Planning a day trip, a scavenger hunt or road rally? Why not add "Selfie with Sara" to your list.
Who's Sara? Well, I'm talking about Sara the statue, the camel statue of Glenboro, Manitoba. She's their giant mascot, their roadside landmark and their signature art piece. You'll find her less than 45 minutes south east of Brandon on Highway 2.
Roadside attractions are a town's key to getting on the map, it seems. They are everywhere!
Giant statutes or mascots began to pop up on American highways in the late 1930s. Typically built or placed by hotels and restaurants they existed to get a driver's attention with the expectation that they would stop and spend their money.
Over the years, statues got bigger and more eclectic. Anything to be the biggest or most talked about. By the 1960s they were such a common sight on the American landscape, they were as much a symbol of family road trips as the station wagon.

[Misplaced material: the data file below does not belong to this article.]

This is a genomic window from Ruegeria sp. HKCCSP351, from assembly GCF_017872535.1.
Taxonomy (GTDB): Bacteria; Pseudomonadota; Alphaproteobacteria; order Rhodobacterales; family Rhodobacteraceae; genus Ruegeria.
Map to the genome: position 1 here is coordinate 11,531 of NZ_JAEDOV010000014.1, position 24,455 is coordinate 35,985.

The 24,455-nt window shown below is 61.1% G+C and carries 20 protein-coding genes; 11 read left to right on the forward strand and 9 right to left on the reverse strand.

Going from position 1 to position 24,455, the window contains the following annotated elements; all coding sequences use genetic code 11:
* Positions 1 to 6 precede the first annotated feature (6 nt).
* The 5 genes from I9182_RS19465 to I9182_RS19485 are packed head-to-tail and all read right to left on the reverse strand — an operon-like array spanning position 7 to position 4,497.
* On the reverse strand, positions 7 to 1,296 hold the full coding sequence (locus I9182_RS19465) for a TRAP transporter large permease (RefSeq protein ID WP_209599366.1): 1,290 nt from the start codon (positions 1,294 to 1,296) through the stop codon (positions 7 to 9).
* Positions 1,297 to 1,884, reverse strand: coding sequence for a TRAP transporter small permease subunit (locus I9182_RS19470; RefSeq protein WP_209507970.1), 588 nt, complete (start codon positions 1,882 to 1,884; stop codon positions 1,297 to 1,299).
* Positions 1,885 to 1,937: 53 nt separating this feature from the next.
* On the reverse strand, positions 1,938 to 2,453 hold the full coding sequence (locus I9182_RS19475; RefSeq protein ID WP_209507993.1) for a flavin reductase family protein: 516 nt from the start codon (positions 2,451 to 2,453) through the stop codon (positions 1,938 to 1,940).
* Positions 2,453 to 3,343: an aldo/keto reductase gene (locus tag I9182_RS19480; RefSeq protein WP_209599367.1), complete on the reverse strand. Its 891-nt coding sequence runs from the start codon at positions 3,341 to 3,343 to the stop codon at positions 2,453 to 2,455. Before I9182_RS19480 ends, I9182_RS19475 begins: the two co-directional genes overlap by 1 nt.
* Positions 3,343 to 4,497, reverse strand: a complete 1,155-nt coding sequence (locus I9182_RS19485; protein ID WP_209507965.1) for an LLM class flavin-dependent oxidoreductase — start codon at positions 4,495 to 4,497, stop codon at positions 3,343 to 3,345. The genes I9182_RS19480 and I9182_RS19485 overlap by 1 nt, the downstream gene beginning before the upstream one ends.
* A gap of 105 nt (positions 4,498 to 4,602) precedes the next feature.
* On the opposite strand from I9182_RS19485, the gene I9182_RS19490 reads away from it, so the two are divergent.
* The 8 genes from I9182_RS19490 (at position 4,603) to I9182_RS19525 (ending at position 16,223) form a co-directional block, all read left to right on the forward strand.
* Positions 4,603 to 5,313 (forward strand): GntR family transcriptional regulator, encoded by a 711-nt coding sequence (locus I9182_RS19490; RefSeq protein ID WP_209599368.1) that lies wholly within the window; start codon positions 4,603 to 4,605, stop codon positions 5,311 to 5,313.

Canada wasn't to be left out and signature art pieces were commissioned by forward thinking towns and municipalities.
In Gimli, Manitoba the Viking statue was a product of Centennial celebrations in 1967. Designed by Gissur Eliasson, and constructed at a cost of $15,000 it was meant to recognize and honour the Icelandic heritage and settlers of the region. It was constructed by George Barone (Barone Sculptures Inc) who also notably built the white horse at Headingly and Tommy the Turtle (1974) in Boissevain.
I can't imagine all the thousands or even hundreds of thousands of photos taken with these statues every year. I know I have both Viking and Tommy the Turtle photos in my childhood album.
If you'd like to learn more or plan your own Manitoba statue road trip, start your planning at Roadsideattractions.ca